federation between them, in making foreign alliances, and in adopting such other measures as shall be adjudged necessary for securing the liberties of America; and that said colony will hold itself bound by the resolutions of a majority of the United Colonies in the premises, provided the sole and exclusive right of regulating the internal government and police of that colony be reserved to the people thereof.
The next day, July 2d, the motion of the Virginia delegates of June 7th was adopted in Congress, and the vote of Maryland is recorded in the affirmative. Thus, the first effect of the revival of the old colonial feud was beneficial to the country. But the feud did not end here.
The Maryland convention having obeyed the voice of the people and placed the State in its true position, now turned attention to censure Virginia for what they styled the appeal "to the good people of this province against their convention. " Waiting two days for the rejoicings of July 4th to subside, the Maryland convention, July 6th, adopted a series of resolutions defending their own course with regard to Governor Eden, and censuring Virginia for publishing the resolutions of May 3ist. These resolutions of Maryland are too long to quote. They are strongly worded, and, though courteously expressed, evince a feeling of deep resentment. (American Archives, Fourth Series, vol. 6, pp. 1506, 1727.)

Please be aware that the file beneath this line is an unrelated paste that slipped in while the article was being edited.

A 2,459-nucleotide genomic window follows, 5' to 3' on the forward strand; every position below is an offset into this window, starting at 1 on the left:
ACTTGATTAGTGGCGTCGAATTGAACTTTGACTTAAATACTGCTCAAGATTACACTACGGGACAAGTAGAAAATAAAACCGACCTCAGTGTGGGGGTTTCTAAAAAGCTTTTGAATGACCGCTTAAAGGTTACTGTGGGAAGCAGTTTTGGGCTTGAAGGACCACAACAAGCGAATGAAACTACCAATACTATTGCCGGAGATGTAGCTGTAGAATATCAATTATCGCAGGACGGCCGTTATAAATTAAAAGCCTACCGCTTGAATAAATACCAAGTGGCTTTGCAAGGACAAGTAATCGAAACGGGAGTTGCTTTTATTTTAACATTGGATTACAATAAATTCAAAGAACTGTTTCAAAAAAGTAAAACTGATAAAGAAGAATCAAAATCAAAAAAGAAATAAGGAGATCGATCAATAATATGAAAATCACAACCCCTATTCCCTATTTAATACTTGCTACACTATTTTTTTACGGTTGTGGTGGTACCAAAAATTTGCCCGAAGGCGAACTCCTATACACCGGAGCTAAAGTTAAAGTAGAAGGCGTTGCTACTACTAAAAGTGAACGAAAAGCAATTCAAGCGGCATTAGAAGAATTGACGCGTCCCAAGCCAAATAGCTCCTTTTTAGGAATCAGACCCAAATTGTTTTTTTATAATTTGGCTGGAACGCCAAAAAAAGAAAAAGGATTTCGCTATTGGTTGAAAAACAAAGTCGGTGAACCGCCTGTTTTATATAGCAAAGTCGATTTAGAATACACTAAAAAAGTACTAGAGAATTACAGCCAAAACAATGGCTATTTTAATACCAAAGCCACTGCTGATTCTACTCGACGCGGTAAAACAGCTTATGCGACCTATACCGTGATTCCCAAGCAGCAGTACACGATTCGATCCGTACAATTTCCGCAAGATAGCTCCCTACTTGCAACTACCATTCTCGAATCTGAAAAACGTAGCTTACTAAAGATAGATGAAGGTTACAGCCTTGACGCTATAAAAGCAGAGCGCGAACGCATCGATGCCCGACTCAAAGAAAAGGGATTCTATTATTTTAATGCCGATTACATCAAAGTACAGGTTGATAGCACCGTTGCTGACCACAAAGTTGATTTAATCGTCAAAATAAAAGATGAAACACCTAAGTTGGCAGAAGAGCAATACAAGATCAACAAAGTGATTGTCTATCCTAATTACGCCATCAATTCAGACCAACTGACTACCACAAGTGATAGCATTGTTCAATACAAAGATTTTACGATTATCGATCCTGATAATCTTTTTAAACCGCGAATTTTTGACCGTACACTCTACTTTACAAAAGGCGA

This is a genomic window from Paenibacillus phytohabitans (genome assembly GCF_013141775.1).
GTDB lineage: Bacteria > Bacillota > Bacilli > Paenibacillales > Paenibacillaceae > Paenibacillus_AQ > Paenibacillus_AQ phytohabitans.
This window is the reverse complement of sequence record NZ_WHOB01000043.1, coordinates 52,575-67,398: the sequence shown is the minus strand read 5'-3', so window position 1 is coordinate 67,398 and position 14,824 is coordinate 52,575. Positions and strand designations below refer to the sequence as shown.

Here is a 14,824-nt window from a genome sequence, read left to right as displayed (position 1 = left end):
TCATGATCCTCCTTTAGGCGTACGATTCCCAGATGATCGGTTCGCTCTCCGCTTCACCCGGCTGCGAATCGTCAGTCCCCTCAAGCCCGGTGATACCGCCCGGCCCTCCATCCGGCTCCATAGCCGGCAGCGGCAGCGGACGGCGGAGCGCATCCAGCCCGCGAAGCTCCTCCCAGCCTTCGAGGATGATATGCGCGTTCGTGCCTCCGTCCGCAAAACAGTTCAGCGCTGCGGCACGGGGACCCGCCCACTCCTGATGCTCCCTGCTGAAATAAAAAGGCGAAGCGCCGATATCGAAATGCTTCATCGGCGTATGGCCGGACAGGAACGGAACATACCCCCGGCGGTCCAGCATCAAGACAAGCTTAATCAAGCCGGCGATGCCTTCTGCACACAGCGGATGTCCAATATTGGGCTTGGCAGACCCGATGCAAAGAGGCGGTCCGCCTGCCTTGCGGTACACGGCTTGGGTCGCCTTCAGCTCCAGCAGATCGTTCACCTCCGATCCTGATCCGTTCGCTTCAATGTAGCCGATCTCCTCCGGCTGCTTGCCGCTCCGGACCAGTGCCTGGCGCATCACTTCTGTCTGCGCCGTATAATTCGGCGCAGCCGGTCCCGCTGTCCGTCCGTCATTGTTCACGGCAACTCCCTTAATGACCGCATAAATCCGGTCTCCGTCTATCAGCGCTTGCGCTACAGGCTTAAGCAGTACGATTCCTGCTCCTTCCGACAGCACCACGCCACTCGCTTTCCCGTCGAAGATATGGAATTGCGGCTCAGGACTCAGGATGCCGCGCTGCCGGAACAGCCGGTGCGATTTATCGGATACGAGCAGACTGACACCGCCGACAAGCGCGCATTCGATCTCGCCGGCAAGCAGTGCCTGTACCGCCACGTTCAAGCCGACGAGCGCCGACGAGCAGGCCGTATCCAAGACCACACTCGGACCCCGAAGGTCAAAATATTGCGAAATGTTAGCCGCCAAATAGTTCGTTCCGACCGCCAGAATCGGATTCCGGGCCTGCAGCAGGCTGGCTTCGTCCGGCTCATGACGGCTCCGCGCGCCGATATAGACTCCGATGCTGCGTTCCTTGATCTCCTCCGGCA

The opportunity to repay Virginia in kind was now at hand. The convention of Virginia did not stop with instructing her delegates in Congress to move for independence and confederation. Without waiting on the result, the convention entered upon the work of preparing the State for independence and union. Her "Declaration of Rights" was adopted June 12th, and her "Constitution or form of government" was adopted, with like unanimity, June 29th. Article XXI of this instrument was intended to pave the way to confederation by releasing all title to